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Rosh Hashanah, the Jewish New Year, begins on Sunday evening, and the people in my house would get pretty ornery if I skipped the holiday’s traditional brisket or kugel. But I also like to change up some dishes, like sides and desserts.
In many homes, honey cake is traditional on Rosh Hashanah, but it’s this apple cake recipe that shows up in my house, and not only during the holidays. It makes other appearances Just Because. Just because it’s fall, just because I went apple picking, just because people are coming over for brunch.
Let’s home in for a moment on the apples. In many homes, apples are dipped into honey at the beginning of the Rosh Hashanah meal for a sweet year to come. Joan Nathan, an authority on Jewish food and author of 11 cookbooks, says apples have been associated with the holiday since the Middle Ages.
“Every Jewish holiday is a seasonal holiday, and used what was available,” Nathan says. “Honey was everywhere and it represented sweetness for the new year, but so were apples. I would personally have apples rather than honey cake for dessert because they are so abundant and I like them better.”
Nathan says apples at Rosh Hashana symbolize plenty, abundance and hope for the new year. She makes a “Jewish apple cake” for the holiday, using oil instead of butter, often serving it after a meal of Alsatian chicken dish with apples. (Kosher rules say you can’t mix dairy — like butter — with chicken or meat at the same meal.)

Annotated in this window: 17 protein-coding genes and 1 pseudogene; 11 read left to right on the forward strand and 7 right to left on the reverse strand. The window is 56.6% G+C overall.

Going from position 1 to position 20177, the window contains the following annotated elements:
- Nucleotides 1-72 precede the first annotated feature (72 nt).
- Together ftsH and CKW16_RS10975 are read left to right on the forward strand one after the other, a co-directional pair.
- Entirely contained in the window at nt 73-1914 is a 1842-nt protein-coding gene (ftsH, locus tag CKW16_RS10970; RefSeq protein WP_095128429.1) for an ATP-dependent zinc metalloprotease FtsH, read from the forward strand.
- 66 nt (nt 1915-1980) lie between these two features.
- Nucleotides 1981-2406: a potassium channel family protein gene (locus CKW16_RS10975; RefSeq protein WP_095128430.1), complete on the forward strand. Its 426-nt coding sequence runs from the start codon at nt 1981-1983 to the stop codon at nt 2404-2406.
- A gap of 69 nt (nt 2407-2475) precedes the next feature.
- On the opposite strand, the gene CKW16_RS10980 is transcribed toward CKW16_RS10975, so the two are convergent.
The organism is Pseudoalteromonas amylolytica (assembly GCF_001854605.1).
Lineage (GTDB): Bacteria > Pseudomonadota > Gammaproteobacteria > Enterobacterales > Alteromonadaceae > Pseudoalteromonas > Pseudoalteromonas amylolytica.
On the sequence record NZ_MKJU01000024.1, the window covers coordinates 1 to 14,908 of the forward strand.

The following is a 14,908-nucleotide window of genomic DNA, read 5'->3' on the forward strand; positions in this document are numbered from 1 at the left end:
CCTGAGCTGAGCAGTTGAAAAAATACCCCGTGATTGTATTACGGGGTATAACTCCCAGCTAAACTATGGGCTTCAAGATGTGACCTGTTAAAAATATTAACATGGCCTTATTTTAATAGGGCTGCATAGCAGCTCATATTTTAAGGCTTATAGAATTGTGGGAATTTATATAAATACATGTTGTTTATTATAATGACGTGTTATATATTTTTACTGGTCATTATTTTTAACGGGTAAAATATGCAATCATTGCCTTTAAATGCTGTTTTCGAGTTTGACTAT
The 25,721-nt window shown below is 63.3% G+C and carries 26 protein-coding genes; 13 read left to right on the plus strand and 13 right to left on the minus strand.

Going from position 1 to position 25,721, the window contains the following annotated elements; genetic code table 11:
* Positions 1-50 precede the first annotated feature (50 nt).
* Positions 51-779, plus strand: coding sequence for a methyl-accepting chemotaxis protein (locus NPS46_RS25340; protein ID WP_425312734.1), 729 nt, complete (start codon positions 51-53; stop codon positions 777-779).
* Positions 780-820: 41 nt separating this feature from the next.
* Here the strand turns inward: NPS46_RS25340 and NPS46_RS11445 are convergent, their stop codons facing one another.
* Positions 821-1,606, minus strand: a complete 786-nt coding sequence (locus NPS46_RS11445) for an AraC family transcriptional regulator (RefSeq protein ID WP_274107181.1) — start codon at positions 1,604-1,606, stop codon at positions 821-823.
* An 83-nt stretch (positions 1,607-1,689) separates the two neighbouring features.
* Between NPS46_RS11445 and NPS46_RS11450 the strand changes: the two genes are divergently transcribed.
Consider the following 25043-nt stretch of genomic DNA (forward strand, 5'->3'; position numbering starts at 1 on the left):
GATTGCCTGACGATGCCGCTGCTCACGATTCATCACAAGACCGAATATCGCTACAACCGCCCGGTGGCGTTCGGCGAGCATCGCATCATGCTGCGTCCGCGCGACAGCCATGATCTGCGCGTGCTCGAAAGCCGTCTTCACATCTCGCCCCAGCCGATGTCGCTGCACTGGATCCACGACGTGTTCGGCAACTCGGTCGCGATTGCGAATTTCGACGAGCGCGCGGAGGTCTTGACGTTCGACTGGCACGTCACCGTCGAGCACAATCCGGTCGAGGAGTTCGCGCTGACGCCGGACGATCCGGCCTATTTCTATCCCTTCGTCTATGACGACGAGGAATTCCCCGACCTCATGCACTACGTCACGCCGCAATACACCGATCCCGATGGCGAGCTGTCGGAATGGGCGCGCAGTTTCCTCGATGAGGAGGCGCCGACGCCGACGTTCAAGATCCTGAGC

My version of apple cake is super easy and good and tender and moist, and takes very little time to throw together. It is made with butter, so if you are keeping kosher, make sure it is served as part of a parve or dairy meal.
A delicious new take on traditional Jewish honey cake can be seen here, paired with apples, a staple of Rosh Hashanah.
(Cheyenne Cohen via AP)
Note that the batter will feel a little thin compared to more traditional cake batters. That’s intentional – it’s a delicately textured cake.
A simple mix of cinnamon and sugar gives the cake a crunchy, sweet topping laced with the spice that is the most perfect partner to apples in the history of spice partners to apples.
For baked goods, you want a firm apple that won’t turn into mush when it’s cooked. How tart or sweet it is is up to you.
Sometimes apples are grated before they are added to cake batters, but here they are roughly chopped so you get real bites of apples in every bite of cake. Make sure the pieces are no more than about 1/3 inch big though or the cake won’t hold together so well.
This cake keeps, wrapped at room temperature, for a couple of days.